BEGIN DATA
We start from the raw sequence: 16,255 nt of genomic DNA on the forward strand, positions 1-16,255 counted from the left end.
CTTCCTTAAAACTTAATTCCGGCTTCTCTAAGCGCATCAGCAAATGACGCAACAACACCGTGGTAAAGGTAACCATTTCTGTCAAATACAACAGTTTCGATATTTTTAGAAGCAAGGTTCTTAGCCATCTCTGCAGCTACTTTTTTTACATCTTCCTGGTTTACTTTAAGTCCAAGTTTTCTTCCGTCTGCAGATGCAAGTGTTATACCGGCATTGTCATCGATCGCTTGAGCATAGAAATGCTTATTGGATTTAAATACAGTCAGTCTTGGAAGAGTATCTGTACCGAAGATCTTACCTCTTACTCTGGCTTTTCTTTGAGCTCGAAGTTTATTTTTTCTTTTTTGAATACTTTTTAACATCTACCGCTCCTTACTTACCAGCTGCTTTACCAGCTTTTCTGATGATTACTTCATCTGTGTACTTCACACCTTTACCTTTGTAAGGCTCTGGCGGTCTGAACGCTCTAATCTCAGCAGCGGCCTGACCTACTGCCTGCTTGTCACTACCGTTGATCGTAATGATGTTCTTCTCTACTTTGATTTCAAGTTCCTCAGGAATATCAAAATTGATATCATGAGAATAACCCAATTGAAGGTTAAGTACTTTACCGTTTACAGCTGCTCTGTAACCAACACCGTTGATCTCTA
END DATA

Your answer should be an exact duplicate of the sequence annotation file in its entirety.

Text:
We start from the raw sequence: 16,255 nt of genomic DNA on the forward strand, positions 1-16,255 counted from the left end.
CTTCCTTAAAACTTAATTCCGGCTTCTCTAAGCGCATCAGCAAATGACGCAACAACACCGTGGTAAAGGTAACCATTTCTGTCAAATACAACAGTTTCGATATTTTTAGAAGCAAGGTTCTTAGCCATCTCTGCAGCTACTTTTTTTACATCTTCCTGGTTTACTTTAAGTCCAAGTTTTCTTCCGTCTGCAGATGCAAGTGTTATACCGGCATTGTCATCGATCGCTTGAGCATAGAAATGCTTATTGGATTTAAATACAGTCAGTCTTGGAAGAGTATCTGTACCGAAGATCTTACCTCTTACTCTGGCTTTTCTTTGAGCTCGAAGTTTATTTTTTCTTTTTTGAATACTTTTTAACATCTACCGCTCCTTACTTACCAGCTGCTTTACCAGCTTTTCTGATGATTACTTCATCTGTGTACTTCACACCTTTACCTTTGTAAGGCTCTGGCGGTCTGAACGCTCTAATCTCAGCAGCGGCCTGACCTACTGCCTGCTTGTCACTACCGTTGATCGTAATGATGTTCTTCTCTACTTTGATTTCAAGTTCCTCAGGAATATCAAAATTGATATCATGAGAATAACCCAATTGAAGGTTAAGTACTTTACCGTTTACAGCTGCTCTGTAACCAACACCGTTGATCTCTA